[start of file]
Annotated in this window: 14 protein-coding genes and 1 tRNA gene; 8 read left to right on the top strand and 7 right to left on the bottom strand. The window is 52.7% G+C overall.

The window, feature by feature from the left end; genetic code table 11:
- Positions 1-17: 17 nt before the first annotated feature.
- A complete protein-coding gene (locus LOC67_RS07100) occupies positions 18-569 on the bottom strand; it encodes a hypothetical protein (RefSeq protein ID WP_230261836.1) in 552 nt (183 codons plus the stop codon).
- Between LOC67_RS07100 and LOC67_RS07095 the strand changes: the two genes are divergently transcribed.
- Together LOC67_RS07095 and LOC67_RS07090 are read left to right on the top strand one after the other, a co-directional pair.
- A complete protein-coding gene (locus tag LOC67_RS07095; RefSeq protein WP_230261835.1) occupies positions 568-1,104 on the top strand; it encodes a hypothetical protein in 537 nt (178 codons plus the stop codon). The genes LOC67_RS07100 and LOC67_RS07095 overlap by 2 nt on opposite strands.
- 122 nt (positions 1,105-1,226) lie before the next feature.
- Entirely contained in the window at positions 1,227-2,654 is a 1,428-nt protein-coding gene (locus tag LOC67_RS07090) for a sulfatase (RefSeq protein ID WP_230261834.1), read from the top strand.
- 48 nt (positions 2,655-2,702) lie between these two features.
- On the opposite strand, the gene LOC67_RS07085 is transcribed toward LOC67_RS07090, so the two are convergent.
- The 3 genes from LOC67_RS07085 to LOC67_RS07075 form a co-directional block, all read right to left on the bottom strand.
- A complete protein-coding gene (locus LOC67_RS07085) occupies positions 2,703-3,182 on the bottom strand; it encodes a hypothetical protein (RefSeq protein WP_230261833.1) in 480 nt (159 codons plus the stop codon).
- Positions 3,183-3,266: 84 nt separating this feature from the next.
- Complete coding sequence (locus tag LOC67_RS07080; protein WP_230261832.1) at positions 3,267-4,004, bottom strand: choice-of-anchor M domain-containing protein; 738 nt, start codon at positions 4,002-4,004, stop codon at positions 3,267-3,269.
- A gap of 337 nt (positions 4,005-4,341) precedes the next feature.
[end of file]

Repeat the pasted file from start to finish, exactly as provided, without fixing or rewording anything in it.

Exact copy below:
Annotated in this window: 14 protein-coding genes and 1 tRNA gene; 8 read left to right on the top strand and 7 right to left on the bottom strand. The window is 52.7% G+C overall.

The window, feature by feature from the left end; genetic code table 11:
- Positions 1-17: 17 nt before the first annotated feature.
- A complete protein-coding gene (locus LOC67_RS07100) occupies positions 18-569 on the bottom strand; it encodes a hypothetical protein (RefSeq protein ID WP_230261836.1) in 552 nt (183 codons plus the stop codon).
- Between LOC67_RS07100 and LOC67_RS07095 the strand changes: the two genes are divergently transcribed.
- Together LOC67_RS07095 and LOC67_RS07090 are read left to right on the top strand one after the other, a co-directional pair.
- A complete protein-coding gene (locus tag LOC67_RS07095; RefSeq protein WP_230261835.1) occupies positions 568-1,104 on the top strand; it encodes a hypothetical protein in 537 nt (178 codons plus the stop codon). The genes LOC67_RS07100 and LOC67_RS07095 overlap by 2 nt on opposite strands.
- 122 nt (positions 1,105-1,226) lie before the next feature.
- Entirely contained in the window at positions 1,227-2,654 is a 1,428-nt protein-coding gene (locus tag LOC67_RS07090) for a sulfatase (RefSeq protein ID WP_230261834.1), read from the top strand.
- 48 nt (positions 2,655-2,702) lie between these two features.
- On the opposite strand, the gene LOC67_RS07085 is transcribed toward LOC67_RS07090, so the two are convergent.
- The 3 genes from LOC67_RS07085 to LOC67_RS07075 form a co-directional block, all read right to left on the bottom strand.
- A complete protein-coding gene (locus LOC67_RS07085) occupies positions 2,703-3,182 on the bottom strand; it encodes a hypothetical protein (RefSeq protein WP_230261833.1) in 480 nt (159 codons plus the stop codon).
- Positions 3,183-3,266: 84 nt separating this feature from the next.
- Complete coding sequence (locus tag LOC67_RS07080; protein WP_230261832.1) at positions 3,267-4,004, bottom strand: choice-of-anchor M domain-containing protein; 738 nt, start codon at positions 4,002-4,004, stop codon at positions 3,267-3,269.
- A gap of 337 nt (positions 4,005-4,341) precedes the next feature.